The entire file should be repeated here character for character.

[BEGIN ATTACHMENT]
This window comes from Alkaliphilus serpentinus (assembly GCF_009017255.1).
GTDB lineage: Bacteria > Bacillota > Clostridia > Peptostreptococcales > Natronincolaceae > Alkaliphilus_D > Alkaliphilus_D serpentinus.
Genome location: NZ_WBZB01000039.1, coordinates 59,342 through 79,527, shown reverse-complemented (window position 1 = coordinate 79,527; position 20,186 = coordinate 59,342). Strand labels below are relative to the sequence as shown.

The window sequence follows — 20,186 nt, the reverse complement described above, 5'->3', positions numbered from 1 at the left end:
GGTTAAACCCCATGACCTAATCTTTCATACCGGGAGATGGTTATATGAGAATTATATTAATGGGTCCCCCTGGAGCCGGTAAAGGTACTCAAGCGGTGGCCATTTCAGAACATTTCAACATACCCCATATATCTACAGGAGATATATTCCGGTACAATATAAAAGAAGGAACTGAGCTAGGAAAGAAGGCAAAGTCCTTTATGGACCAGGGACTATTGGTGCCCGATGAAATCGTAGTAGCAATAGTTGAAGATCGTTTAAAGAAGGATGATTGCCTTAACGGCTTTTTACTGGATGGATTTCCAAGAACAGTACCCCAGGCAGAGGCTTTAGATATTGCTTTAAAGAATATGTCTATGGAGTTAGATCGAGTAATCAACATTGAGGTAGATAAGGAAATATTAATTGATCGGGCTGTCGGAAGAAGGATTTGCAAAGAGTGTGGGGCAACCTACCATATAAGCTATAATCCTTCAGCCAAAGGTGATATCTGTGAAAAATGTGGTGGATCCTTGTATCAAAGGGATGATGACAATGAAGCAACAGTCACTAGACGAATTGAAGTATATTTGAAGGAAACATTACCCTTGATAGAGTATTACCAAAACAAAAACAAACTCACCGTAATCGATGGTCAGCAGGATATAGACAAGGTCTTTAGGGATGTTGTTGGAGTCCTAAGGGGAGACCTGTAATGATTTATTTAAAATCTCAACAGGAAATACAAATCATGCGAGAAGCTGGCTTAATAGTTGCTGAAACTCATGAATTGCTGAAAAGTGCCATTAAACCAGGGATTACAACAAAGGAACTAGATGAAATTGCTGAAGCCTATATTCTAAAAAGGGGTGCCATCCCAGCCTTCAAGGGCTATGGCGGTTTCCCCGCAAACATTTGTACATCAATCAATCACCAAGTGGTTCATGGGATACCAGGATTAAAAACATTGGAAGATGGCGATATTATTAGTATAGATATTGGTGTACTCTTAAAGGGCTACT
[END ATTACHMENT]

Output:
This window comes from Alkaliphilus serpentinus (assembly GCF_009017255.1).
GTDB lineage: Bacteria > Bacillota > Clostridia > Peptostreptococcales > Natronincolaceae > Alkaliphilus_D > Alkaliphilus_D serpentinus.
Genome location: NZ_WBZB01000039.1, coordinates 59,342 through 79,527, shown reverse-complemented (window position 1 = coordinate 79,527; position 20,186 = coordinate 59,342). Strand labels below are relative to the sequence as shown.

The window sequence follows — 20,186 nt, the reverse complement described above, 5'->3', positions numbered from 1 at the left end:
GGTTAAACCCCATGACCTAATCTTTCATACCGGGAGATGGTTATATGAGAATTATATTAATGGGTCCCCCTGGAGCCGGTAAAGGTACTCAAGCGGTGGCCATTTCAGAACATTTCAACATACCCCATATATCTACAGGAGATATATTCCGGTACAATATAAAAGAAGGAACTGAGCTAGGAAAGAAGGCAAAGTCCTTTATGGACCAGGGACTATTGGTGCCCGATGAAATCGTAGTAGCAATAGTTGAAGATCGTTTAAAGAAGGATGATTGCCTTAACGGCTTTTTACTGGATGGATTTCCAAGAACAGTACCCCAGGCAGAGGCTTTAGATATTGCTTTAAAGAATATGTCTATGGAGTTAGATCGAGTAATCAACATTGAGGTAGATAAGGAAATATTAATTGATCGGGCTGTCGGAAGAAGGATTTGCAAAGAGTGTGGGGCAACCTACCATATAAGCTATAATCCTTCAGCCAAAGGTGATATCTGTGAAAAATGTGGTGGATCCTTGTATCAAAGGGATGATGACAATGAAGCAACAGTCACTAGACGAATTGAAGTATATTTGAAGGAAACATTACCCTTGATAGAGTATTACCAAAACAAAAACAAACTCACCGTAATCGATGGTCAGCAGGATATAGACAAGGTCTTTAGGGATGTTGTTGGAGTCCTAAGGGGAGACCTGTAATGATTTATTTAAAATCTCAACAGGAAATACAAATCATGCGAGAAGCTGGCTTAATAGTTGCTGAAACTCATGAATTGCTGAAAAGTGCCATTAAACCAGGGATTACAACAAAGGAACTAGATGAAATTGCTGAAGCCTATATTCTAAAAAGGGGTGCCATCCCAGCCTTCAAGGGCTATGGCGGTTTCCCCGCAAACATTTGTACATCAATCAATCACCAAGTGGTTCATGGGATACCAGGATTAAAAACATTGGAAGATGGCGATATTATTAGTATAGATATTGGTGTACTCTTAAAGGGCTACT